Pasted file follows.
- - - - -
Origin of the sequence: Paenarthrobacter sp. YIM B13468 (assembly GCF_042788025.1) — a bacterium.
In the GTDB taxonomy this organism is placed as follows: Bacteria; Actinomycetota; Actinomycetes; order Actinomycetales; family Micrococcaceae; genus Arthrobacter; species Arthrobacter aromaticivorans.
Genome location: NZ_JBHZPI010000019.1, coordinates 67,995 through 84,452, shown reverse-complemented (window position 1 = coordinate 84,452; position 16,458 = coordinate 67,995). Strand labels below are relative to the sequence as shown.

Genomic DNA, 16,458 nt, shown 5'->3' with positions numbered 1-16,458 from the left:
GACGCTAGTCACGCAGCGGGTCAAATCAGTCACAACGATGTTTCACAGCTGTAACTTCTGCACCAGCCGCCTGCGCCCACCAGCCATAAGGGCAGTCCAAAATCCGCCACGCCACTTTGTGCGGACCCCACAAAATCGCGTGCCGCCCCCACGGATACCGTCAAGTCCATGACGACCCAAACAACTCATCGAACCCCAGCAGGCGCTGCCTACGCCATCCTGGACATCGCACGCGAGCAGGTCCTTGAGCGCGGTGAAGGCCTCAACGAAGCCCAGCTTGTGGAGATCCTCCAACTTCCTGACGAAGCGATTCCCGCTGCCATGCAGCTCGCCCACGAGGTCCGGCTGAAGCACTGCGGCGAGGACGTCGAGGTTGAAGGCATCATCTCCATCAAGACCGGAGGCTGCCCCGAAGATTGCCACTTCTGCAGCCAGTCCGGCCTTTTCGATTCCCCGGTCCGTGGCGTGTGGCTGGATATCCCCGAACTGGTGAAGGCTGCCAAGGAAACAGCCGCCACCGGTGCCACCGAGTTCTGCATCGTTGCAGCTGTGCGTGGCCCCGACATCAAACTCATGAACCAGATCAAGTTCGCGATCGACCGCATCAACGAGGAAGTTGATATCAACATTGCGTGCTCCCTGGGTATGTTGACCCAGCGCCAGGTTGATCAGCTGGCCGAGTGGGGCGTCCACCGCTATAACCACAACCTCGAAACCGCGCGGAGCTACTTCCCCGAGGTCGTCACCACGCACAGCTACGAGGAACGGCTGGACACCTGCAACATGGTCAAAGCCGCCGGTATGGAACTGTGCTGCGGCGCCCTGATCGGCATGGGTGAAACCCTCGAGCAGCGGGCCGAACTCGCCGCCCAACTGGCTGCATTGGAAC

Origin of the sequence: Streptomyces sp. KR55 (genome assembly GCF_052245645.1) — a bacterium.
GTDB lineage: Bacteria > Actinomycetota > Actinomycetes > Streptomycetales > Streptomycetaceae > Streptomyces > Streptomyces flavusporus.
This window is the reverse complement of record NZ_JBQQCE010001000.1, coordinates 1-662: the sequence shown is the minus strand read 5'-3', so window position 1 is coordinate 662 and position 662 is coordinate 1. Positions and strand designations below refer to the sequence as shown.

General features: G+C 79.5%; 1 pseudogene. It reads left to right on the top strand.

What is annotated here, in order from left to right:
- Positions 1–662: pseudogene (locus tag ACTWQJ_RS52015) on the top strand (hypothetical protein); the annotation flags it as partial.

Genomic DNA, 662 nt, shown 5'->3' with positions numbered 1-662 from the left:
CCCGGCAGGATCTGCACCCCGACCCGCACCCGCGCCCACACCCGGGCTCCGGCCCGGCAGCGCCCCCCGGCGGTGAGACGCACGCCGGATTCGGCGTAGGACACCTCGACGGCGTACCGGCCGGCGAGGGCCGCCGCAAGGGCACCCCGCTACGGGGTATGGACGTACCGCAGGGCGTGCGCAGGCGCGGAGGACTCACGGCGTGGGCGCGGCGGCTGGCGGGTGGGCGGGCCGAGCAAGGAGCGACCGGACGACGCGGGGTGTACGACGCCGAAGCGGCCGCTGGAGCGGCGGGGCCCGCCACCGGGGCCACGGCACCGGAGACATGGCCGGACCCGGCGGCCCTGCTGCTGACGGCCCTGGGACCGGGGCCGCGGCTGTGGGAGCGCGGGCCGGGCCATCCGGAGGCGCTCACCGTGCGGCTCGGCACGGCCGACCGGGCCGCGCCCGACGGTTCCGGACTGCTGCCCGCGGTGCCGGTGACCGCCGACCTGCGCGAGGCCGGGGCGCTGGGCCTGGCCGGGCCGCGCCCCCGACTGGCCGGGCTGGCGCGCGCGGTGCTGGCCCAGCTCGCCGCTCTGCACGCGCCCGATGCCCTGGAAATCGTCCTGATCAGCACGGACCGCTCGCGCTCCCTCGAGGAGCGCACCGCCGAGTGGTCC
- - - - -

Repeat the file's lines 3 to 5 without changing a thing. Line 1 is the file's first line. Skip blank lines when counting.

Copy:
Genome location: NZ_JBHZPI010000019.1, coordinates 67,995 through 84,452, shown reverse-complemented (window position 1 = coordinate 84,452; position 16,458 = coordinate 67,995). Strand labels below are relative to the sequence as shown.

Genomic DNA, 16,458 nt, shown 5'->3' with positions numbered 1-16,458 from the left:
GACGCTAGTCACGCAGCGGGTCAAATCAGTCACAACGATGTTTCACAGCTGTAACTTCTGCACCAGCCGCCTGCGCCCACCAGCCATAAGGGCAGTCCAAAATCCGCCACGCCACTTTGTGCGGACCCCACAAAATCGCGTGCCGCCCCCACGGATACCGTCAAGTCCATGACGACCCAAACAACTCATCGAACCCCAGCAGGCGCTGCCTACGCCATCCTGGACATCGCACGCGAGCAGGTCCTTGAGCGCGGTGAAGGCCTCAACGAAGCCCAGCTTGTGGAGATCCTCCAACTTCCTGACGAAGCGATTCCCGCTGCCATGCAGCTCGCCCACGAGGTCCGGCTGAAGCACTGCGGCGAGGACGTCGAGGTTGAAGGCATCATCTCCATCAAGACCGGAGGCTGCCCCGAAGATTGCCACTTCTGCAGCCAGTCCGGCCTTTTCGATTCCCCGGTCCGTGGCGTGTGGCTGGATATCCCCGAACTGGTGAAGGCTGCCAAGGAAACAGCCGCCACCGGTGCCACCGAGTTCTGCATCGTTGCAGCTGTGCGTGGCCCCGACATCAAACTCATGAACCAGATCAAGTTCGCGATCGACCGCATCAACGAGGAAGTTGATATCAACATTGCGTGCTCCCTGGGTATGTTGACCCAGCGCCAGGTTGATCAGCTGGCCGAGTGGGGCGTCCACCGCTATAACCACAACCTCGAAACCGCGCGGAGCTACTTCCCCGAGGTCGTCACCACGCACAGCTACGAGGAACGGCTGGACACCTGCAACATGGTCAAAGCCGCCGGTATGGAACTGTGCTGCGGCGCCCTGATCGGCATGGGTGAAACCCTCGAGCAGCGGGCCGAACTCGCCGCCCAACTGGCTGCATTGGAAC